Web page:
Finally, as part of this change management and cultural change promotion, the company has enabled an electronic platform (SharePoint) where employees can access Lean content such as tools for real achievements, strategy and communication.
Herrero Builders’ Best Practices are presented and described on more than 15 pages in the Lean Product Development Best Practices book. Herrero Builders’ chapter is only one out of the 10 chapters presenting the real-world application of Lean product development in multinational companies.
The hard copy of the book with the 10 cases is available for only 74.99 EUR.
Herrero Builders’ Lean Product Development case is available digitally free of charge to our members.
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ABOUT THE AUTHOR(S)
Lean Analytics Association
Dr Flores has over 20 years of experience collaborating as an internal or external consultant in different manufacturing and services organizations, leading several initiatives related to Lean Thinking, Business Process Improvement, Six Sigma, Supply Chain, Change Management, Open Innovation, Digital Transformation and Human Centered Service Design; providing also training and coaching.
She is co-founder and president of the Lean Analytics Association (LAA) and visiting scholar at the College of Management of the Ecole Polytechnique Fédérale de Lausanne (EPFL) in Switzerland.
She carried out her Post-doc at EPFL collaborating at the Lean Product and Process (LeanPPD) FP7 European project from 2009 to 2013. She completed her PhD in 2006 at the Politecnico di Milano studying Open Innovation Models to enable Industry-University collaboration for innovation. She obtained her Master’s Degree in Manufacturing Systems in 1999 and a Bachelor’s Degree in Mechanical Engineering from Monterrey Tec (ITESM) in 1996.
Paulo Napolitano has over 30 years of construction experience as a General Contractor. He has been applying Lean Principles in projects and organizations since 1999. He combines research in innovative areas with practical experience to improve team performance, organization performance, and develop a culture of innovation. His main focus is on Product Development and Product Execution.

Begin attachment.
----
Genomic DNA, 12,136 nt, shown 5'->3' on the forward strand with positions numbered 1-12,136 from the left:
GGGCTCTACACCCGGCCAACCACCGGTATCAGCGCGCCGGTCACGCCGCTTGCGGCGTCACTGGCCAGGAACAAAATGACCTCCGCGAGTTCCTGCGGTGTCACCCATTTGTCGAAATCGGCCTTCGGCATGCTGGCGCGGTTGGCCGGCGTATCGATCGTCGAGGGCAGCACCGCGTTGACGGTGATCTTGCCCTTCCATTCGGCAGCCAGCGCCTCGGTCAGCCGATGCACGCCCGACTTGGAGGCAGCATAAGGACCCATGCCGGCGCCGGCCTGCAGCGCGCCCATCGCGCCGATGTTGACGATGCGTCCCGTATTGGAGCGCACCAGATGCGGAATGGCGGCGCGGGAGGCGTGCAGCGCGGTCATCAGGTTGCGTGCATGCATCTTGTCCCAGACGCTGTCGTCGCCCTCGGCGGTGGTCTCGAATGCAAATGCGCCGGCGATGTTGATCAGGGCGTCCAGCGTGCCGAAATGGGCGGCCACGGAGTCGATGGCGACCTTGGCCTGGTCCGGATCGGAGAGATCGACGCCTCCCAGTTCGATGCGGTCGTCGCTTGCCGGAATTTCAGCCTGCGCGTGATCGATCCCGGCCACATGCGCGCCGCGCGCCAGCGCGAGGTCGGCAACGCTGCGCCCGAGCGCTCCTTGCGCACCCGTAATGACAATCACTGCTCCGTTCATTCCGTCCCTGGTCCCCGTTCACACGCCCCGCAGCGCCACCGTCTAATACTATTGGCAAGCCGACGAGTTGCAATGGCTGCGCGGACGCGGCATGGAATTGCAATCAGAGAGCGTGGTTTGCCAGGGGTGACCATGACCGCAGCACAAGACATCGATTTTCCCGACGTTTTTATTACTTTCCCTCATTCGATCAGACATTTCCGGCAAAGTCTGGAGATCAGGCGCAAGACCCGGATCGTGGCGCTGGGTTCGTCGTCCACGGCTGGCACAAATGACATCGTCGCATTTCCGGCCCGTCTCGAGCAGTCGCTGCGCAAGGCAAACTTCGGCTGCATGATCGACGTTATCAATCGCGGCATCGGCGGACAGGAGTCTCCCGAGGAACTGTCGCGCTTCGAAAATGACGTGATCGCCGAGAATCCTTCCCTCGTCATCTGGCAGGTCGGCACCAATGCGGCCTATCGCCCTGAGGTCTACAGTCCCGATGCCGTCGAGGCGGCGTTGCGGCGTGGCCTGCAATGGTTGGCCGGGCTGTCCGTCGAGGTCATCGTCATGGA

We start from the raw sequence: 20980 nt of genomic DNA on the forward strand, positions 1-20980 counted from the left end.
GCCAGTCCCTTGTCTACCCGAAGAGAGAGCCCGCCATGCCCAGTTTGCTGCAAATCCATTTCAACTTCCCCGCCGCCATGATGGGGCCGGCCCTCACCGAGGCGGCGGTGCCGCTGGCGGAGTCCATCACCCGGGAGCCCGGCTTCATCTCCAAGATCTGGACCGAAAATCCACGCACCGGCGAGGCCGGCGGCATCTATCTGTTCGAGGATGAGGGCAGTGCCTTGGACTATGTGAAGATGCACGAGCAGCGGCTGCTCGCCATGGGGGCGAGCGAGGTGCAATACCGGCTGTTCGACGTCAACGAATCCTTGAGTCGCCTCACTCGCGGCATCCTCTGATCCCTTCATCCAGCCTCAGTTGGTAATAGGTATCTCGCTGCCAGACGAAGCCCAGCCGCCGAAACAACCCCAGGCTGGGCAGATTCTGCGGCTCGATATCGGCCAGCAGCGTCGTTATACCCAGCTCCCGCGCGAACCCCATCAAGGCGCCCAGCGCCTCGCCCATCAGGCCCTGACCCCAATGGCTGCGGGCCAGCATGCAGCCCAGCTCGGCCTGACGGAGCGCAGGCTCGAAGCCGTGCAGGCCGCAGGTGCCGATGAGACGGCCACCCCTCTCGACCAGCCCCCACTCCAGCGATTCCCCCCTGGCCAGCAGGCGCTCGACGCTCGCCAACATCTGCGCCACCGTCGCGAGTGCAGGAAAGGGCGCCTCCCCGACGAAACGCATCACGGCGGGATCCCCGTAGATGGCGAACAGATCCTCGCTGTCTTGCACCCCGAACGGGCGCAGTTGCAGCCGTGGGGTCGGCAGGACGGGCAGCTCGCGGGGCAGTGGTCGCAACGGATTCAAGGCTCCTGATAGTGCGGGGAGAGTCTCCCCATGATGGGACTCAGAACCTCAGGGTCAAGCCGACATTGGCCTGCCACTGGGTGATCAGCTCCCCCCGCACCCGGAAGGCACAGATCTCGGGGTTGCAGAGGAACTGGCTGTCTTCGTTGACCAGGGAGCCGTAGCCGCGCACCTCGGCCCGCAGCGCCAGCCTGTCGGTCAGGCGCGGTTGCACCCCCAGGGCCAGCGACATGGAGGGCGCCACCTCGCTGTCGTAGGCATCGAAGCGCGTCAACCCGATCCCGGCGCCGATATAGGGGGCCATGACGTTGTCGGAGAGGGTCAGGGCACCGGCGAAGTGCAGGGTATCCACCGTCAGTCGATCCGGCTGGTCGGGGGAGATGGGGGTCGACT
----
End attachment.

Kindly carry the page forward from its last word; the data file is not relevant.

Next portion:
He also has been working with General Contractors, Architects, Consultants, and Subcontractors in South America, Europe, and North America. Project sizes that he has worked and he is still working today: from 5 million to 1.2 billion dollars.
JAVIER RICARDO AMAYA SILVA
Lean Analytics Association
Javier Ricardo Amaya Silva is a project leader at Lean Analytics Association. He graduated with honours from Universidad Industrial de Santander with a degree in Mechanical Engineering and thanks to a merit- based scholarship, he obtained his masters’ degree in Engineering and Management of Manufacturing Systems from Cranfield University. There, he researched how Lean and Industry 4.0 technologies can transform the logistics operations.
Before, Javier was a 2-year consultant and developed projects for multiple Colombian manufacturing companies, developing Hazardous Energy Control programs and Electro-mechanical risks assessment. Also, Javier has a vivid entrepreneurial spirit and since 2013, he is the director of a start-up in the interception of the agricultural and technology sector.